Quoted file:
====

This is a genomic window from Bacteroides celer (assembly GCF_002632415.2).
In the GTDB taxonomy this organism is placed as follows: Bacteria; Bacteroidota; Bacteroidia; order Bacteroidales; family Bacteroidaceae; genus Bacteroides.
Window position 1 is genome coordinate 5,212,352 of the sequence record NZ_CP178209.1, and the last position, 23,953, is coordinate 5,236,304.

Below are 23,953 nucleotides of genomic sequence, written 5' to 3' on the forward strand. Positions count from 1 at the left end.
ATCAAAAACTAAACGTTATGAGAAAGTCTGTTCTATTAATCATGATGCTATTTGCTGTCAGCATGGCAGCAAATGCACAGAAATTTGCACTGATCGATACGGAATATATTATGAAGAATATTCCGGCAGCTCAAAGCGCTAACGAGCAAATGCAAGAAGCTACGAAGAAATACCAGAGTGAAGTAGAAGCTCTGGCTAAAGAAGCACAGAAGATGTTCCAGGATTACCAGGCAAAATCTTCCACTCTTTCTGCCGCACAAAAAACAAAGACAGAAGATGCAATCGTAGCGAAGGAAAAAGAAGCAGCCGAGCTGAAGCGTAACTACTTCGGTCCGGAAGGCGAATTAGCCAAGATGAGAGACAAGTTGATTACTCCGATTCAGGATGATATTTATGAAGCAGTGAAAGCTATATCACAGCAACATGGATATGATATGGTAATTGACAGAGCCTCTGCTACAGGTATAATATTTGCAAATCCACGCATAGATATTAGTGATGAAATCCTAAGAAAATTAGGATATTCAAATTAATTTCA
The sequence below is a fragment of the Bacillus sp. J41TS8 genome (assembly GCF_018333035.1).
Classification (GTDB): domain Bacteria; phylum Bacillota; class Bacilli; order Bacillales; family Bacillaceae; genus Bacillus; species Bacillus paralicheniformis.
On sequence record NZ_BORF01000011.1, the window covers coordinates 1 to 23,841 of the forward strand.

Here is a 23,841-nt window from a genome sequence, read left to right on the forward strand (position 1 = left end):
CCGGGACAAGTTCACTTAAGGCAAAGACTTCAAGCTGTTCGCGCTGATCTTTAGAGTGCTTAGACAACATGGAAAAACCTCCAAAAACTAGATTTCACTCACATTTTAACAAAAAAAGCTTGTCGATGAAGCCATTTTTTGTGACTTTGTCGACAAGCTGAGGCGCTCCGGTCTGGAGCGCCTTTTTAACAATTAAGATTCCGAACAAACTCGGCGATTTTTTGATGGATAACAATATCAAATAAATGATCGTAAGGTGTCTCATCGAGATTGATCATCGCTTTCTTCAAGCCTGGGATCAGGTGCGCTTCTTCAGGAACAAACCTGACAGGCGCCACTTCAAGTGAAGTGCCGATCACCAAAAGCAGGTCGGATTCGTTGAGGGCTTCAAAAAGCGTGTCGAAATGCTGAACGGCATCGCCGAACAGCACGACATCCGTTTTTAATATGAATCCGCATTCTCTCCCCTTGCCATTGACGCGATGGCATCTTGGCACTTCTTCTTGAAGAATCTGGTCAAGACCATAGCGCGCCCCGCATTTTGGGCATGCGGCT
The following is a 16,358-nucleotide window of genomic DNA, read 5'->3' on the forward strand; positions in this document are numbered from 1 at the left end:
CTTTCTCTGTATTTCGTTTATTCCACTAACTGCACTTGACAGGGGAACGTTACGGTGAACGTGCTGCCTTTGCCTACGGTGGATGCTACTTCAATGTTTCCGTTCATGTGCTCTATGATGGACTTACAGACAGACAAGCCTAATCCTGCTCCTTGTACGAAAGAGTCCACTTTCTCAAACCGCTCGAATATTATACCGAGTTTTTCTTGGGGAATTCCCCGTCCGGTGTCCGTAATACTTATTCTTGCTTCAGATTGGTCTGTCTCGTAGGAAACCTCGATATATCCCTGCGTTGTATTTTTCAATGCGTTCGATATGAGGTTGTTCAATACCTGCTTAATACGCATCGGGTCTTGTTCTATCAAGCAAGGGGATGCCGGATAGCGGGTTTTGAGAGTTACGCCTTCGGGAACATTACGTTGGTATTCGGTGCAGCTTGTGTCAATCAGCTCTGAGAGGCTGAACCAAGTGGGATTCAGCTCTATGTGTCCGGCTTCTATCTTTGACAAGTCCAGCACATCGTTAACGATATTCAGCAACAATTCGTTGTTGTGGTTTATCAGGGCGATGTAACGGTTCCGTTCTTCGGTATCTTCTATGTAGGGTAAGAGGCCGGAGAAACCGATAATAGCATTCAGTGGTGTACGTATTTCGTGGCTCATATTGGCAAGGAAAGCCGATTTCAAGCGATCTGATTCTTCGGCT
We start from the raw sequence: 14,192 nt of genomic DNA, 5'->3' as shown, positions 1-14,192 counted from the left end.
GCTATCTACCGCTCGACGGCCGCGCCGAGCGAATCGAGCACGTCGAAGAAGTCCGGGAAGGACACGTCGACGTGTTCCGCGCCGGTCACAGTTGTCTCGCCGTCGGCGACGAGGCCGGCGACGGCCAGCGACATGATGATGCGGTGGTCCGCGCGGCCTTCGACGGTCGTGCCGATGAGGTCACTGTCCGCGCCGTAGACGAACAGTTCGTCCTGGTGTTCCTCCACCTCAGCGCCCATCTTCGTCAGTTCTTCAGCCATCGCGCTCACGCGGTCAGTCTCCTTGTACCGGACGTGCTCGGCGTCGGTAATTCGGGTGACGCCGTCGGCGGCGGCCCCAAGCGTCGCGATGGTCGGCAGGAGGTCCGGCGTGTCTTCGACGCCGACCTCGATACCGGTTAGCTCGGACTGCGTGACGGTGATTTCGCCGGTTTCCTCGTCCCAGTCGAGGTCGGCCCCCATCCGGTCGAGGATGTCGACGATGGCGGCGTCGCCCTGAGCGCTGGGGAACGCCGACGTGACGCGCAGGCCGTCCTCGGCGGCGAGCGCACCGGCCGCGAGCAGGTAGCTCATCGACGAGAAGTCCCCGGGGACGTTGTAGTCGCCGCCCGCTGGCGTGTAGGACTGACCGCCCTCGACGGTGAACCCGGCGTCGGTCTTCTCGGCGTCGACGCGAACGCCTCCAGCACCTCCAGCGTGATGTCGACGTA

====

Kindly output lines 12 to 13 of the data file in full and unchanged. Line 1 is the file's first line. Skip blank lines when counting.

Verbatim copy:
CTTTCTCTGTATTTCGTTTATTCCACTAACTGCACTTGACAGGGGAACGTTACGGTGAACGTGCTGCCTTTGCCTACGGTGGATGCTACTTCAATGTTTCCGTTCATGTGCTCTATGATGGACTTACAGACAGACAAGCCTAATCCTGCTCCTTGTACGAAAGAGTCCACTTTCTCAAACCGCTCGAATATTATACCGAGTTTTTCTTGGGGAATTCCCCGTCCGGTGTCCGTAATACTTATTCTTGCTTCAGATTGGTCTGTCTCGTAGGAAACCTCGATATATCCCTGCGTTGTATTTTTCAATGCGTTCGATATGAGGTTGTTCAATACCTGCTTAATACGCATCGGGTCTTGTTCTATCAAGCAAGGGGATGCCGGATAGCGGGTTTTGAGAGTTACGCCTTCGGGAACATTACGTTGGTATTCGGTGCAGCTTGTGTCAATCAGCTCTGAGAGGCTGAACCAAGTGGGATTCAGCTCTATGTGTCCGGCTTCTATCTTTGACAAGTCCAGCACATCGTTAACGATATTCAGCAACAATTCGTTGTTGTGGTTTATCAGGGCGATGTAACGGTTCCGTTCTTCGGTATCTTCTATGTAGGGTAAGAGGCCGGAGAAACCGATAATAGCATTCAGTGGTGTACGTATTTCGTGGCTCATATTGGCAAGGAAAGCCGATTTCAAGCGATCTGATTCTTCGGCT
We start from the raw sequence: 14,192 nt of genomic DNA, 5'->3' as shown, positions 1-14,192 counted from the left end.